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Bird conservation in Lesser Prespa

: Greece
: Lake of Lesser Prespa
: Prespa Basin, Western Macedonia
: 2016
: 5 years (until 2021)
: Ongoing
: Yes
: Society for the Protection of Prespa, Tour du Valat and National Observatory of Athens
: 40.5153
: 21.0308
Increased provisioning of ecosystem goods (e.g. Food, water, etc)
The benefits of the implementation of the conservation actions for the local community are following: • the increase in fish spawning areas has a positive effect on the fishery sector; • the clearing of the draining ditches benefits farming, by improving the drainage of the cultivated fields; • the use of the reed biomass as fodder for livestock; • the use of reed biomass to increase the productivity of cultivated fields.
Improved aesthetic value
Education, knowledge exchange and learning
Yes, the project also aims on increasing the local community’s environmental awareness and improving of the knowledge of the academic community and stakeholders, through the sharing of the practices and the results of the project. The project includes a study which evaluates the impact of climate change not only on the lakes, but also on the local production and economy. This allows for the optimal design of the management of the area in the future. Likewise, the project comprises of informative activities which help supplying the local community with timely and up to date material in case of an avian flu outbreak amongst pelicans or other water birds. Since the lakes are shared by three countries, the project foresees an enhancement in the transboundary cooperation, with several other institutions in Albania and FYROM on all the above issues. Lastly, several informative, awareness, educational and networking activities take place, which contribute both to keeping informed the wider audience and to the active participation of the local community in the management of this valuable ecosystem (Society for the Protection of Prespa, 2020).
Drought and heat risk
The Mediterranean Region is considered as a "hot-spot" of climate change, having been identified in global climate scenarios as one of the most responsive regions to climate change (Lionello and Scarascia, 2018). There is a consensus in scientific literature that average temperatures will rise across most of the Mediterranean Region, and that precipitation will decrease (Ulbrich et al. 2013; Lionello and Scarascia, 2018). Observed annual mean temperatures in the Mediterranean Region are now 1.4 °C higher than the average late-nineteenth-century levels particularly during the summer months (Cramer et al., 2018).
Sustainable cities and communities (SDG11)
The project, includes a study which will evaluate the impact of climate change not only on the lakes, but also on the local production and economy (van der Schriek and Giannakopoulos 2020). This will allow for optimal design for the development of the area in the future. Cut reed biomass is used primarily as livestock fodder, while also being tested as a potential soil condition material for local agricultural fields, thus strengthening the local economy and involving local productive groups in the management of wetlands. Research will be also conducted on how to best utilize the cut reeds to strengthen the local economy. The promotion of the area as an ideal bird-watching destination supports the eco-tourism sector. (Society for the Protection of Prespa, 2020)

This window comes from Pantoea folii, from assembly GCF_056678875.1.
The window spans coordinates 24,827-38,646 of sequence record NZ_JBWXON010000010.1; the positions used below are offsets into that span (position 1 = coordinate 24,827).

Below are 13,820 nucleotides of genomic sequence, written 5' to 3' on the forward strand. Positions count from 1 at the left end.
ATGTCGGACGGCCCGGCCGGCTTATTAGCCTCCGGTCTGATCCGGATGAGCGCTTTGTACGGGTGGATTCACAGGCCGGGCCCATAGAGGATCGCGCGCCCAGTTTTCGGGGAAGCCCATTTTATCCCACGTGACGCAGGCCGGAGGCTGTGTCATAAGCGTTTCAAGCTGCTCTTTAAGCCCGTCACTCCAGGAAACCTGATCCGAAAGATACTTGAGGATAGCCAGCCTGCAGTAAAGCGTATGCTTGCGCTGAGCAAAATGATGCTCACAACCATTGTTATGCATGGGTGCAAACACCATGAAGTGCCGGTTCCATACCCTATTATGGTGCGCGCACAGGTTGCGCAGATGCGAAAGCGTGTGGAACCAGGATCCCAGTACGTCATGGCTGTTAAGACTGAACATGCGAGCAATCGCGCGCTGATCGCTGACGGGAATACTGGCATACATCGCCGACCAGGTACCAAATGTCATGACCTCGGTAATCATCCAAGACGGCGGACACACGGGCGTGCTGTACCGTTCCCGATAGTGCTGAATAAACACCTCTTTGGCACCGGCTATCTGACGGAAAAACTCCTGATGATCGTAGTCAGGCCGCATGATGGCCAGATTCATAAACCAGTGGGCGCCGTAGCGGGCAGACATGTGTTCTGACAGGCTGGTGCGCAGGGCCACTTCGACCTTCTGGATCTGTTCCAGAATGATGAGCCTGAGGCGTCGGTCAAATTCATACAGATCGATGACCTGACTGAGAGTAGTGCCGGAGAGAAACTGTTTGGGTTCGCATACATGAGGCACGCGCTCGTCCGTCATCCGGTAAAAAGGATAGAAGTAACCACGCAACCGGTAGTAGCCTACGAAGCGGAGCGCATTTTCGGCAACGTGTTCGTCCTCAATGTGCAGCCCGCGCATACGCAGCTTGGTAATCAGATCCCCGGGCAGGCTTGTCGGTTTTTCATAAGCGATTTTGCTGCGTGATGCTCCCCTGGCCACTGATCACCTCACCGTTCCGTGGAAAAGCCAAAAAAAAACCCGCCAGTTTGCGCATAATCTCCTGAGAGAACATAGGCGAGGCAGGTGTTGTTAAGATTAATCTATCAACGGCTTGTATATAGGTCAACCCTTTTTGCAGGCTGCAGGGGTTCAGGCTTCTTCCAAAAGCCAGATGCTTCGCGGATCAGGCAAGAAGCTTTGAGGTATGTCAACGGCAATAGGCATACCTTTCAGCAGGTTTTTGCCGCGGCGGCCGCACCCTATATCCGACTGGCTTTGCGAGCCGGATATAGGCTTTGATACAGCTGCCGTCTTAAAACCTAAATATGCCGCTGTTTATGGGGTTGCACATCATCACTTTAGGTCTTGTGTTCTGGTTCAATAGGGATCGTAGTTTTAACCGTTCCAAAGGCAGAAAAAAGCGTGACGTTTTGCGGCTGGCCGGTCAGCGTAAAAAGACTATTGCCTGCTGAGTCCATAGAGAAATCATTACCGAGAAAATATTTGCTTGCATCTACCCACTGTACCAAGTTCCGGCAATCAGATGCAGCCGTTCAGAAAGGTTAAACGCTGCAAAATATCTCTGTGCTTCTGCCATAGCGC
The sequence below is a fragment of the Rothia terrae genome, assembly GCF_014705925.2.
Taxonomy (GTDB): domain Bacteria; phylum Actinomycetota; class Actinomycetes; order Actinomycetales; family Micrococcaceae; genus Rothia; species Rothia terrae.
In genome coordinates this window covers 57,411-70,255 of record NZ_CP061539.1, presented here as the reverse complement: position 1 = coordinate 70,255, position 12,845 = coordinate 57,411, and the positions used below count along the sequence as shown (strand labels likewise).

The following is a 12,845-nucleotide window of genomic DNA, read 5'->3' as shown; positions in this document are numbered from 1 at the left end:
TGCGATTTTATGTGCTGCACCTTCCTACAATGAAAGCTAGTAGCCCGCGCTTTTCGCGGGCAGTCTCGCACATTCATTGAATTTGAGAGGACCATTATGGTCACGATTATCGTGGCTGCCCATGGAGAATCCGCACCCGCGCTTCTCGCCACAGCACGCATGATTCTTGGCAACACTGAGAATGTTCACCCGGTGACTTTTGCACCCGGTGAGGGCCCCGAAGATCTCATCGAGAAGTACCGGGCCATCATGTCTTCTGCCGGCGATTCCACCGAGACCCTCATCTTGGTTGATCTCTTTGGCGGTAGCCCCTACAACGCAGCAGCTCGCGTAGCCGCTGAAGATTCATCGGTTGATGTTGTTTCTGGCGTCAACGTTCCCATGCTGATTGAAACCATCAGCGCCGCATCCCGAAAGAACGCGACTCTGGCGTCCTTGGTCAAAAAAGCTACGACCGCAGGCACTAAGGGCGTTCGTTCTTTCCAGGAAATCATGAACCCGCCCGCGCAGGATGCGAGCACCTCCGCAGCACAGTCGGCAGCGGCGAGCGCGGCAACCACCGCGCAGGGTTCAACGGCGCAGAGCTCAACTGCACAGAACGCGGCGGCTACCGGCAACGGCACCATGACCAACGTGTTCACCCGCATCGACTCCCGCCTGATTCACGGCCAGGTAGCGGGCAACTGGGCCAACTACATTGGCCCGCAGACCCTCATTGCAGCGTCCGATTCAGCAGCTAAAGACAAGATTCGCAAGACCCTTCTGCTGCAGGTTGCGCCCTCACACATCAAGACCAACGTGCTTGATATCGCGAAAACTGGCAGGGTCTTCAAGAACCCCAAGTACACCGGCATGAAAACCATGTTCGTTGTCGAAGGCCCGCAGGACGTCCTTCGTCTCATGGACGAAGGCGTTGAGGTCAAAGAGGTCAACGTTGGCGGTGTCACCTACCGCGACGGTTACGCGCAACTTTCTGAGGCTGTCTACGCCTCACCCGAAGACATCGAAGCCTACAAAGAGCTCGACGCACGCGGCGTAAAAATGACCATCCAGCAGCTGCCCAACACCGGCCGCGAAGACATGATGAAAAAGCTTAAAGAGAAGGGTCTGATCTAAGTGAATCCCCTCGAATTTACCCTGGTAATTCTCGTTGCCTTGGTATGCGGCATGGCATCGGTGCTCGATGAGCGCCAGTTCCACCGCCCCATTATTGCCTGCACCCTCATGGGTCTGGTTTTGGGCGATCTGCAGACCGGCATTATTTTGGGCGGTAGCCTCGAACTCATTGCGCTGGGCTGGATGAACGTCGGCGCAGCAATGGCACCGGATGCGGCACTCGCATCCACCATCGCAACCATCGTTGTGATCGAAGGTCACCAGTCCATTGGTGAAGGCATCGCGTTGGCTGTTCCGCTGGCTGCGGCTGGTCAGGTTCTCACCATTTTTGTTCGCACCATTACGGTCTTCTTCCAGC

Climate action, resilience, mitigation and adaptation (SDG13)
The project contributes to the conservation of rare water bird species, through climate-proof wetland vegetation management. The critical issue of climate change informs all conservation activities to ensure their future effectiveness. Nature-based solutions are at the core of the wetland-vegetation management actions that form the central part of this project, with interventions benefitting both nature and man. Future regional climate projections indicate an imminent temperature rise, precipitation decreases, a fall in water level of Lesser Prespa Lake and a higher frequency of extreme weather conditions (van der Schriek and Giannakopoulos 2017; NOA 2020). These changes affect all ecosystem functions, as well as reducing the availability of water for irrigation. This project focusses on the impact of climate change on the wet meadows, which are crucial spawning areas for fish and feeding grounds for waterbirds. Projections of prolonged future droughts are expected to [1] increase the risk of reedbed fires, significantly affecting the birds’ breeding success, and [2] reduce the extent of seasonal wet meadow flooding, thus negatively influencing fish spawning and bird feeding. Wet meadows are important littoral areas usually situated at the interface between reedbeds and drier grasslands; the conservation of these habitats is affected by the management of this zone to retain low herbaceous vegetation and by the annual spring water level which should enable the flooding of this zone. In the absence of vegetation management (such as cutting or grazing) reeds tend to cover the mild-slope lakeshores, leading to an absence of wet meadow habitats or shallow-water habitats free of vegetation to be used as fish spawning and feeding grounds for water birds. (Society for the Protection of Prespa, 2020)
Aquatic biodiversity (SDG14)
Terrestrial biodiversity (SDG15)